Teach for America CEO speaks to The Mac Weekly

Editors’ note: Teach for America’s co-CEO Matthew Kramer visited Macalester last Friday after learning about last spring’s Teach for America Truth Tour. Macalester Students for Educational Equity (MacSEE) is holding Education Week next week for more events and discussion about education. The following interview with Kramer has been edited for length.

The Mac Weekly: Tell me about why it’s important to you to visit Macalester.

Matthew Kramer: [I visit] colleges because it’s important to me that extraordinary people join Teach for America. A group of a hundred senior people at Teach for America agreed we would go out and spend a day on campus. And, so, I live here. I called the recruiter from Macalester and the University of Minnesota, which seemed like two logical places to go.

TMW: A lot of Mac students are concerned about having minimal teacher training when they enter their Teach for America placement. What would you say to a student with those concerns?

MK: I would say that it’s a totally legitimate thing to be concerned about. Because this is going to be hard, and you’re not going to feel prepared, and if you ask Teach for America people in October of their first year whether they feel prepared, they will tell you they do not. It’s also true that if you ask non-Teach for America teachers in October of their first year, they do not feel prepared.

I think I would try to differentiate between concern about whether you are going to be ready, to which the answer is no, versus the sense that Teach for America is somehow worse than other approaches, which I think the answer is, it isn’t. The literature is very clear that coaching-style investments, mentorship-style investments, reflective practice-style investments, produce better results than—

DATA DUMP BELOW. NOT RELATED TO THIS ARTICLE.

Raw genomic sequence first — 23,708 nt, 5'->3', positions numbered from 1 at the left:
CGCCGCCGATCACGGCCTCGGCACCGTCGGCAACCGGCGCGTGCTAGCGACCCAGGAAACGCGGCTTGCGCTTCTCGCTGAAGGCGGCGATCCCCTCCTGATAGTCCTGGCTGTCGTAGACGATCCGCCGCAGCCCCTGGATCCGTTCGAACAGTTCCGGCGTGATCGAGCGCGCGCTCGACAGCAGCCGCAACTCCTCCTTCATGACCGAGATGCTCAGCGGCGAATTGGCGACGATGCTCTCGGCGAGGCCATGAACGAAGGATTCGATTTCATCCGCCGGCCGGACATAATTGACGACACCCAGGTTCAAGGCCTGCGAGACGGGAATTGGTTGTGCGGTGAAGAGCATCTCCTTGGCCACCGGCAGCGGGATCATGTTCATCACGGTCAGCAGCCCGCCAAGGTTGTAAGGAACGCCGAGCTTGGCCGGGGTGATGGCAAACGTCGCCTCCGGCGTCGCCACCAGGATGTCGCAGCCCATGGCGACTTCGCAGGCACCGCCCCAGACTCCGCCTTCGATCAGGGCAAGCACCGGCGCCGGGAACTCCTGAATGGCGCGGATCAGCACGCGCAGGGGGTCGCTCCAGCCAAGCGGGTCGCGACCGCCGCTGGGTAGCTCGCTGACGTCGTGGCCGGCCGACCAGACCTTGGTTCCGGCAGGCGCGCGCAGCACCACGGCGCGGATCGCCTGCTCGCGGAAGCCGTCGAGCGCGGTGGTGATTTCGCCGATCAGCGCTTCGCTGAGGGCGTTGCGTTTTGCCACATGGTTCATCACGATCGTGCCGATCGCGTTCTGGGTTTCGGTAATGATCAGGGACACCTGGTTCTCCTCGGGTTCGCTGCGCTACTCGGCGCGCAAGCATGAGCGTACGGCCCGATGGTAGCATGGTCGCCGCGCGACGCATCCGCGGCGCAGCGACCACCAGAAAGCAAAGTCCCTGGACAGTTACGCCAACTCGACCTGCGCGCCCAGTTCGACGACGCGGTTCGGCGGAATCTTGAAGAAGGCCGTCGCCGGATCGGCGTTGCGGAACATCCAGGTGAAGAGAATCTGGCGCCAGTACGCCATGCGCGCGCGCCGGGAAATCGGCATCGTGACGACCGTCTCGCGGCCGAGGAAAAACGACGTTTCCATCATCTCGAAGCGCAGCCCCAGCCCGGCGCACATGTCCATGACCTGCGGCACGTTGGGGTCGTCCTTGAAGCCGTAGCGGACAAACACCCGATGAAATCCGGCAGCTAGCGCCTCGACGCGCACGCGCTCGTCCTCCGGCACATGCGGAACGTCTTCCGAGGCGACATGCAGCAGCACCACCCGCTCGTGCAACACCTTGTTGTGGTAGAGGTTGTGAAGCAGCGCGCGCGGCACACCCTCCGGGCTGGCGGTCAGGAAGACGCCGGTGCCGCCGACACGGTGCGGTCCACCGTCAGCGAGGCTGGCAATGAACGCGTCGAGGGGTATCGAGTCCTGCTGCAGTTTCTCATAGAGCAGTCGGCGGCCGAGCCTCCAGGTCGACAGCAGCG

TMW: Produce better results for the students or for the teachers who are involved with Teach for America?

MK: They make teachers better for their kids that they’re teaching, to do more of your training, more of your coaching, after you start. Teaching is just, it’s a lot like other professional skills. It’s a little bit of an acquired skill. And so there’s a lot of research. A lot of academic research. And it all says the same thing. But I think the core of the thing is, it’s been—I think some people want to frame this as ‘Does Teach for America believe people should be well trained to be teachers or not?’ I just think that’s not a fact-based frame.

TMW: So does Teach for America have data on the long-term effects of students who have been in Teach for America classrooms?

MK: There is no good long-term tracking of kids in education. The schools don’t keep track of them. Which is a tragedy because I would love it. In the last, you know, say, 10 years or so, schools have kept short-term information like, this kid, what was their standardized test score last year, what’s their standardized test score this year, year after year? So now schools have that. They used to not have that, either.

So there’s a lot of very clear research on Teach for America, short-term impacts. There’s sadly no information about any sorts of teachers long-term.

TMW: Another concern that comes up a lot at Macalester is the privilege and power differential between Teach for America corps members and the communities where they’re placed, whether it’s a white teacher in a school with predominantly students of color, or a big class difference, or just the fact that corps members are going to leave after two years. And there’s constant turnover. So obviously you’ve heard this before, but I want to hear about it from you. What would you say to someone?

MK: The parents’ view is [that] “The things I care about are a teacher who loves my kid, and a teacher who sees a lot of potential in my kid and is working to make that potential get realized. That’s what I care about.”

And so, every group of parents said the same thing. So we started asking them, “Can I just start running through critiques of Teach for America with you and tell me what you think of them?”